The primary culprits of this would be teenagers, with the number of offending parties declining in every following age group, based on casual observation of course. This should be baffling since music, film and virtually every other aspect of pop culture, fashion included, is no longer made for adults in mind, but for children with the attention span of a goldfish and no more curiosity about the world than which angle best works for a selfie. But actually, these are the very reason why despite having entire industries cater to their taste, so many teenagers look like they couldn't muster a single original statement in any of the platforms at their disposal. It's a bit frightening that the relevance and general public opinion on anything is now measured by what's trending or gone viral on social media, which in a

case of quantity over quality, is largely fueled by bored, unmotivated kids whose judgement is easily dictated by a peer of sufficient importance, thus the masses follow “Coz that's what Chloe said and omg I totes agree.”


Back to the girls on the bus. There may have been just three of them right in front of me, but there will have been hundreds more out and about in the city at the same time as me, wearing the exact same god forsaken khaki to olive colored parka, leggings, combat boots, with the occasional UGG or Chuck Taylor variant, and brown faux leather hipster messenger bag. Once the weather warms up, these same girls will uniformly switch to wearing 80's distressed skinny jeans with a polyvinyl bomber jacket assembled by a barefoot Bangladeshi orphan in a filthy basement that may well have collapsed on itself by the time said jacket was actually sold, and a sassy T-shirt declaring what a bad girl the wearer is or her adoration for either New York or Paris, it's usually one or the other. Moving on to summer, the dismal, lighter weight cousin of the parka, the utility jacket, in the same exact colours, will be worn over a crop top with high-waisted ripped jeans, the same footwear and accessories apply. Another popular option would be a pastel or neon coloured polyester high-low dress or skirt, often pleated, with a tank top and ballet flats, and if she's feeling particularly casual, she'll opt for white or pink denim shorts, flip-flops and a T-shirt with an owl on it (or some other woodland creature du jour). Sound familiar? Thought so.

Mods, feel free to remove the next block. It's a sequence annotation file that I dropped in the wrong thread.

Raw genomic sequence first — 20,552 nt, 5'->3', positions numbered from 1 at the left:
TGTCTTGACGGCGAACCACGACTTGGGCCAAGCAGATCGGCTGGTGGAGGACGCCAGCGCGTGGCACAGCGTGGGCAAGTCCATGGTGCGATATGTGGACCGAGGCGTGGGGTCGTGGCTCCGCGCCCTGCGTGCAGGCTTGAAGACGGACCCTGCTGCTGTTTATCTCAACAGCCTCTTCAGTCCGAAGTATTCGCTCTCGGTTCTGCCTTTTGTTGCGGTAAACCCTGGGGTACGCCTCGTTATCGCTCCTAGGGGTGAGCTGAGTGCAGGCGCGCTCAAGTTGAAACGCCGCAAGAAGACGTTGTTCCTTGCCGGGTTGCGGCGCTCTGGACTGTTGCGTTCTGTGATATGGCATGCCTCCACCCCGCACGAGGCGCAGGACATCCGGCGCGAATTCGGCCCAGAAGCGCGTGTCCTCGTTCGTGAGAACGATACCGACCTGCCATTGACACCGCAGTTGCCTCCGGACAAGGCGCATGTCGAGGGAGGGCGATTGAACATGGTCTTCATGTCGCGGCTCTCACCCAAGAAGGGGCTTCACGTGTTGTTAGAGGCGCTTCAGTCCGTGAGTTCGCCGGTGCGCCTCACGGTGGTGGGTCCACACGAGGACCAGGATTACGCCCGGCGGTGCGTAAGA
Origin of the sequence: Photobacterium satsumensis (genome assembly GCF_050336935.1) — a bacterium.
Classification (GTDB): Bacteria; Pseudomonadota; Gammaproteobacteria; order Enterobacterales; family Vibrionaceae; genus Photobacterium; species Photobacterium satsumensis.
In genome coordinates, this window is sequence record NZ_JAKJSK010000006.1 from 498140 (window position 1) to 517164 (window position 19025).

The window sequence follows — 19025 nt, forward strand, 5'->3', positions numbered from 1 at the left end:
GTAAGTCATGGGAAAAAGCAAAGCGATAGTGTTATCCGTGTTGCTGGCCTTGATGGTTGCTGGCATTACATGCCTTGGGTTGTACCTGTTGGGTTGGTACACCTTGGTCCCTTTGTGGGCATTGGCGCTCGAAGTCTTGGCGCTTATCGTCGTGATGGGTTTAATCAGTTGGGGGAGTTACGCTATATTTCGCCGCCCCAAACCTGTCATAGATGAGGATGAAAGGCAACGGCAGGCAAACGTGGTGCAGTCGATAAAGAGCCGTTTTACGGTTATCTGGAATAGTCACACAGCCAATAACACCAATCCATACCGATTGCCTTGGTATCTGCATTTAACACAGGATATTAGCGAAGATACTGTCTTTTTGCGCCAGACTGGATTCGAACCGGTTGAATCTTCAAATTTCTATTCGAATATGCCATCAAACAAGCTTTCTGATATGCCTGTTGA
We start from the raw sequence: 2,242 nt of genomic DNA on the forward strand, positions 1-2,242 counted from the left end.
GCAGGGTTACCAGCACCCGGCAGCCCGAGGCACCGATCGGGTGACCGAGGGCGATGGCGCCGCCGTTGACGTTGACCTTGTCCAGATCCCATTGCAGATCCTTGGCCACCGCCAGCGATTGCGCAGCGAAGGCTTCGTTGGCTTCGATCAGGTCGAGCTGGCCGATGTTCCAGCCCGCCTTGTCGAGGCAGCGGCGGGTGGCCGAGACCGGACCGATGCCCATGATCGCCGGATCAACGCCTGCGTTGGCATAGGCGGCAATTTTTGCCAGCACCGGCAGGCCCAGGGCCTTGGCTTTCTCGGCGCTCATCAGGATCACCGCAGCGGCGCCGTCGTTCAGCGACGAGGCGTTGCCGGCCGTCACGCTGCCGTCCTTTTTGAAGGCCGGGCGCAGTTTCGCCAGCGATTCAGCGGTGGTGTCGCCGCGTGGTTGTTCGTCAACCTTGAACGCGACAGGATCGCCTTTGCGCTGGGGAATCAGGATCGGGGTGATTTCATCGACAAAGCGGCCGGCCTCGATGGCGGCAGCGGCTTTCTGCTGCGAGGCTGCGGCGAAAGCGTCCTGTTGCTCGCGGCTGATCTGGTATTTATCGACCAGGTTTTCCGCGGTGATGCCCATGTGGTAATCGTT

The question is WHY? Why, given all the choice in the world, must trends that weren't that good to begin with get absolutely killed because so many people seem to be incapable of thinking for themselves? Worse still, someone decided that sporting a bad carbon copy of a look Emma Watson wore five years ago makes you a fashionista. What? No! Trends by definition have a very short lifespan, that period of time during which they're actually fashionable is usually over at the snap of a finger and they become laughable, dated and uncool overnight. In my book perpetuating a fashion corpse is a bigger offense than just being clueless and going to work or school like you've gotten dressed in the dark. Those people don't know any better, while the others seem to think they're actually superior and stylish. Really? If you're wearing a look that was cool for a month two years to half a decade ago, you are sadly not, quite literally, an authority on what's in.


Make mistakes, wear things that don't make sense, avoid buying clothes that you've seen on someone you interact with frequently, or if you really love a popular piece, make it special and make it your own. Break free from this generation-wide case of tunnel vision, be quirky, have fun and have an individual point of view. Even if your style isn't everybody's cup of tea, it sure as hell beats being generic! Just a thought...